- Closing the circle: a circular economy never gets old
Changing to a Circular Economy is getting more and more popular. As a Cradle to Cradle Company, Ahrend has been trying to close the cycle for many years now. Diana Seijs is coordinator CSR & Sustainability and explains everything about how the Circular Economy at Ahrend works and what the most interesting innovations are. The keyword? Modularity.
An eternal life cycle because of circularity
In a Circular Economy, products no longer have a life cycle with a beginning, a middle and an end, but a cycle that goes on for eternity. Does the arm-rest of a chair needs to be replaced? Then the part comes back in the cycle of the same or another product. Less waste and a positive contribution to our eco system!
Ahrend feels very strongly about circularity. ‘Even before we became a Cradle to Cradle Company,’ says Diana. ‘We are striving for the most sustainable solution of all: making high quality products that we can re-use endlessly.’ These product are timeless, beautiful and most of all modular. By making a product modular, all the parts can be changed separately. Thus an old arm-rest doesn’t have to be discarded, but can be used over and over again. The Ahrend 2020 office chair is an example of a Cradle to Cradle product that was built entirely modular. ‘Each separate part can be re-used ánd recycled,’ explains Diana. This way Ahrend contributes to keeping the world a bearable place to live.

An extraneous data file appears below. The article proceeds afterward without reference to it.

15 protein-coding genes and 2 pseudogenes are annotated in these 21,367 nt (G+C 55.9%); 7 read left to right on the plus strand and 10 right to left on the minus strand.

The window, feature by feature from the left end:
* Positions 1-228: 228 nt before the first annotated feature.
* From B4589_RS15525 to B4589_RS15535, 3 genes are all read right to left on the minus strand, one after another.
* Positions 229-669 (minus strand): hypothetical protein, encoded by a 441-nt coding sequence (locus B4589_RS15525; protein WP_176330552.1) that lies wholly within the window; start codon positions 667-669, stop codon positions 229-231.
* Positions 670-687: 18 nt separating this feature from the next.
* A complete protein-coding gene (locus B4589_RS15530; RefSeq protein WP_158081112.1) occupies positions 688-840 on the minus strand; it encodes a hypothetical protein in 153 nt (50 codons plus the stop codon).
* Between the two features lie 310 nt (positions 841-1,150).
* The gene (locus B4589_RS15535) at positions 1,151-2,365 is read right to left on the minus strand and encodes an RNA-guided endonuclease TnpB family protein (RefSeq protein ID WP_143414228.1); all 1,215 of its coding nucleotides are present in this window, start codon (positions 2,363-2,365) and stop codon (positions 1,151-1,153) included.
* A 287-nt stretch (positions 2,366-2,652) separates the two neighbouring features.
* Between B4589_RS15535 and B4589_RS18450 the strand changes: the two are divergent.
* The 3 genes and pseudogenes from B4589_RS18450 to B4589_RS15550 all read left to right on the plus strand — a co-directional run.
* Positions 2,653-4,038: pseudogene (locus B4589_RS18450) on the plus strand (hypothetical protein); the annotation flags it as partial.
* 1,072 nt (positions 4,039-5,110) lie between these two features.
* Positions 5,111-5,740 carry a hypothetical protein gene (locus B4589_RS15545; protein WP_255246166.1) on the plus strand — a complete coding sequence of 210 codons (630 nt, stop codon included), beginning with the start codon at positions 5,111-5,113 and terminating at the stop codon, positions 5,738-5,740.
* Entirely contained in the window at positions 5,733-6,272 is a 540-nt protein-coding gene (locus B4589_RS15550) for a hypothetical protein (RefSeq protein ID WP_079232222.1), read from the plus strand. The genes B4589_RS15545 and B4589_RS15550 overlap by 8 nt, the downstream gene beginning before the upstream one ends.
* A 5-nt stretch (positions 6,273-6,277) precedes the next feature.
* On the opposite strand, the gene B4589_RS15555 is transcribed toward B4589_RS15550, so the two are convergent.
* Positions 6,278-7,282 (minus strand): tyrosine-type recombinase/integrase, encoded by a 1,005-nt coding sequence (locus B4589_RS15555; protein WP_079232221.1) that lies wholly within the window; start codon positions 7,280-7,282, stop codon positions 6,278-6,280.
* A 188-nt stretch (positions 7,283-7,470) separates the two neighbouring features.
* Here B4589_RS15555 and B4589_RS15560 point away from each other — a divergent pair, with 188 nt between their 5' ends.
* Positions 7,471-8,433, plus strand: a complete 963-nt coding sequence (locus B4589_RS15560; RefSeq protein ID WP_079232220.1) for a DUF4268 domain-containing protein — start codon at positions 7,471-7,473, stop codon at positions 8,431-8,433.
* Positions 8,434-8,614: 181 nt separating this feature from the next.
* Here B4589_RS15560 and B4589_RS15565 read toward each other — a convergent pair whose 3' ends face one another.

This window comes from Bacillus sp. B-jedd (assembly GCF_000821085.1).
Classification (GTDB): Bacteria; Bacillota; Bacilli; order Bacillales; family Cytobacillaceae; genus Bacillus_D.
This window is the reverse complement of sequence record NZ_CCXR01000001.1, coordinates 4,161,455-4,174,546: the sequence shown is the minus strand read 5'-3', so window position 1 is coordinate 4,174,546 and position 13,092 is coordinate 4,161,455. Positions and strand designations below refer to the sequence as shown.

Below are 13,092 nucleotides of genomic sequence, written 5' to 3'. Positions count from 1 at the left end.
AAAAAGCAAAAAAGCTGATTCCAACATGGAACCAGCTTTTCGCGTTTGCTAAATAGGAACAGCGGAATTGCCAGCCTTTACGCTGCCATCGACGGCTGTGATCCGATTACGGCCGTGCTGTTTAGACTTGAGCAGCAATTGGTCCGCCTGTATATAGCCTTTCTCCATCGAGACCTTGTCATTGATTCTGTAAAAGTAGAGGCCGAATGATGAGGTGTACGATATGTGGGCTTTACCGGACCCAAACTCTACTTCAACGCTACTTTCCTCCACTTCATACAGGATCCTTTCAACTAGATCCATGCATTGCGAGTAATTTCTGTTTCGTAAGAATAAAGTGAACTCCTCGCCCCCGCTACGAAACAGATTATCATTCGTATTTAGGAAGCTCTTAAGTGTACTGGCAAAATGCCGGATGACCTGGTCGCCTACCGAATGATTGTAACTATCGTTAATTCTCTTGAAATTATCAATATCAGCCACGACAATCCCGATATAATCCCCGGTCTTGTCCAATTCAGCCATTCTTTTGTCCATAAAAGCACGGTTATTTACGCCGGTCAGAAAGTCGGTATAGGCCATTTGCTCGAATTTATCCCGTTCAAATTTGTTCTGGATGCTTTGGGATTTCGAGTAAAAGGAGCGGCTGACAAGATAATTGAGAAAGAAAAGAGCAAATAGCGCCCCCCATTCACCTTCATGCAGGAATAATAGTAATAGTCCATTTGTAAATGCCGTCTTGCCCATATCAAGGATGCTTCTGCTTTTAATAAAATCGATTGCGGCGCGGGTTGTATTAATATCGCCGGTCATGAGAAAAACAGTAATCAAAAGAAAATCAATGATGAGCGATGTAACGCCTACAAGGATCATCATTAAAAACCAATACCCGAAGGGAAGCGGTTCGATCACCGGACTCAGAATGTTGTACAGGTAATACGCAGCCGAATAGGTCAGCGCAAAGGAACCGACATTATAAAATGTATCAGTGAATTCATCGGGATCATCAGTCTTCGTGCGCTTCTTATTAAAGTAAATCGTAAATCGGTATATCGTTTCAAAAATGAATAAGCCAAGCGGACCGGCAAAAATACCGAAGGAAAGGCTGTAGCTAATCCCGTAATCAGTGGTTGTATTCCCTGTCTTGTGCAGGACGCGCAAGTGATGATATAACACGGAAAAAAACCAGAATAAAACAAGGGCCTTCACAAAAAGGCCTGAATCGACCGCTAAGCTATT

A positive influence on the Circular Economy
In 2017 Ahrend became a part of the Ellen MacArthur Foundation, an important international platform for the implementation of the Circular Economy. Together with leading multinationals, Ahrend develops new possibilities for the Circular Economy. The goal is to close the production cycle in 2020 at the latest. Using the Ellen MacArthur Foundation’s method of measurement, Diana explains what the circular process at Ahrend looks like and what the most important values are. ‘In the first phase, Understand, everything is about regenerative thinking. We consider what impact our products and the production of it have on social, cultural, natural and human capital. Our focus is on creating a positive impact on our society.’ Nature inspires Ahrend in this process. ‘For example in 2009, when we developed bio-composite table tops. The tops are made of burlap and therefore fully compostable.’
In the Define phase, the design gets a shape. ‘As an important value from the Circular Economy we work in teams. This way we can combine knowledge and expertise and realize a successful implementation,’ explains Diana. ‘We find the input of research and education institutes very valuable.’ Ahrend stimulates and involves a new generation of designers and research with their collaboration in product development. ‘Our innovation policy is open: we want to design products and services that the entire market can use and share the knowledge we gained.’
In the production phase, Make, Ahrend finds it especially valuable to choose for high-quality material for the design. Diana: ‘You can choose for material that just looks good, but if you can’t use it later because you had to glue it of because it it harmful for people and the environment, it’s useless.’
In the last phase of the circular model it is time to launch and perfect the product or service. ‘By testing prototypes in a working environment, we get feedback about our design from real users in a real environment. Because being critical and improving continuously is also part of the circular process!’ ends Diana the circle.
Curious about our circular vision and products? Read more on our CSR pages.
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